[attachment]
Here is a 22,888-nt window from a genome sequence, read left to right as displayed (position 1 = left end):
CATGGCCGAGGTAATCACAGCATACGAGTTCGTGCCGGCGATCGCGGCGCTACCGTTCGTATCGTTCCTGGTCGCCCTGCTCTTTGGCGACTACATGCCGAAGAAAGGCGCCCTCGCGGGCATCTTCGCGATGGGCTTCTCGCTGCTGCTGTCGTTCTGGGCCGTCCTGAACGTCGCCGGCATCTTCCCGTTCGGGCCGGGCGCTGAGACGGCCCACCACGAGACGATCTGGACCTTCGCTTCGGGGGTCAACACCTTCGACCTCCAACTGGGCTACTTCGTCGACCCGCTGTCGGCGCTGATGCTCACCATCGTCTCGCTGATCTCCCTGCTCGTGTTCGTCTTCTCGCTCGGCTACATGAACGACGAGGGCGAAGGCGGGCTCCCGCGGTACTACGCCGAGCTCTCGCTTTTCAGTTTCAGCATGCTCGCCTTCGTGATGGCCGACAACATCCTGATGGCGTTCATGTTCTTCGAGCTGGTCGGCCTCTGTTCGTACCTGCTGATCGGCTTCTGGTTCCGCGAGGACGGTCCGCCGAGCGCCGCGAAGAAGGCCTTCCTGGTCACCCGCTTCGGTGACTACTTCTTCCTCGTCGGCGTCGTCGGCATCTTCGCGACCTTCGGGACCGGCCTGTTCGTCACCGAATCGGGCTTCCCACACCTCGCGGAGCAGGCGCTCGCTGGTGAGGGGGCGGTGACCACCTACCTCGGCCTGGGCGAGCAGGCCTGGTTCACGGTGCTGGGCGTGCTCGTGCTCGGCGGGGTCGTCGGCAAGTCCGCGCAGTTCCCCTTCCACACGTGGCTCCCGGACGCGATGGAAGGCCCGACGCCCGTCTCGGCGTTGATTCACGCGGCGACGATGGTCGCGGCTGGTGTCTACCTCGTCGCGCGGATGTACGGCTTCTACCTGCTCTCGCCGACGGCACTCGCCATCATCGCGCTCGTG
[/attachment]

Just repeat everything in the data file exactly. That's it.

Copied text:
Here is a 22,888-nt window from a genome sequence, read left to right as displayed (position 1 = left end):
CATGGCCGAGGTAATCACAGCATACGAGTTCGTGCCGGCGATCGCGGCGCTACCGTTCGTATCGTTCCTGGTCGCCCTGCTCTTTGGCGACTACATGCCGAAGAAAGGCGCCCTCGCGGGCATCTTCGCGATGGGCTTCTCGCTGCTGCTGTCGTTCTGGGCCGTCCTGAACGTCGCCGGCATCTTCCCGTTCGGGCCGGGCGCTGAGACGGCCCACCACGAGACGATCTGGACCTTCGCTTCGGGGGTCAACACCTTCGACCTCCAACTGGGCTACTTCGTCGACCCGCTGTCGGCGCTGATGCTCACCATCGTCTCGCTGATCTCCCTGCTCGTGTTCGTCTTCTCGCTCGGCTACATGAACGACGAGGGCGAAGGCGGGCTCCCGCGGTACTACGCCGAGCTCTCGCTTTTCAGTTTCAGCATGCTCGCCTTCGTGATGGCCGACAACATCCTGATGGCGTTCATGTTCTTCGAGCTGGTCGGCCTCTGTTCGTACCTGCTGATCGGCTTCTGGTTCCGCGAGGACGGTCCGCCGAGCGCCGCGAAGAAGGCCTTCCTGGTCACCCGCTTCGGTGACTACTTCTTCCTCGTCGGCGTCGTCGGCATCTTCGCGACCTTCGGGACCGGCCTGTTCGTCACCGAATCGGGCTTCCCACACCTCGCGGAGCAGGCGCTCGCTGGTGAGGGGGCGGTGACCACCTACCTCGGCCTGGGCGAGCAGGCCTGGTTCACGGTGCTGGGCGTGCTCGTGCTCGGCGGGGTCGTCGGCAAGTCCGCGCAGTTCCCCTTCCACACGTGGCTCCCGGACGCGATGGAAGGCCCGACGCCCGTCTCGGCGTTGATTCACGCGGCGACGATGGTCGCGGCTGGTGTCTACCTCGTCGCGCGGATGTACGGCTTCTACCTGCTCTCGCCGACGGCACTCGCCATCATCGCGCTCGTG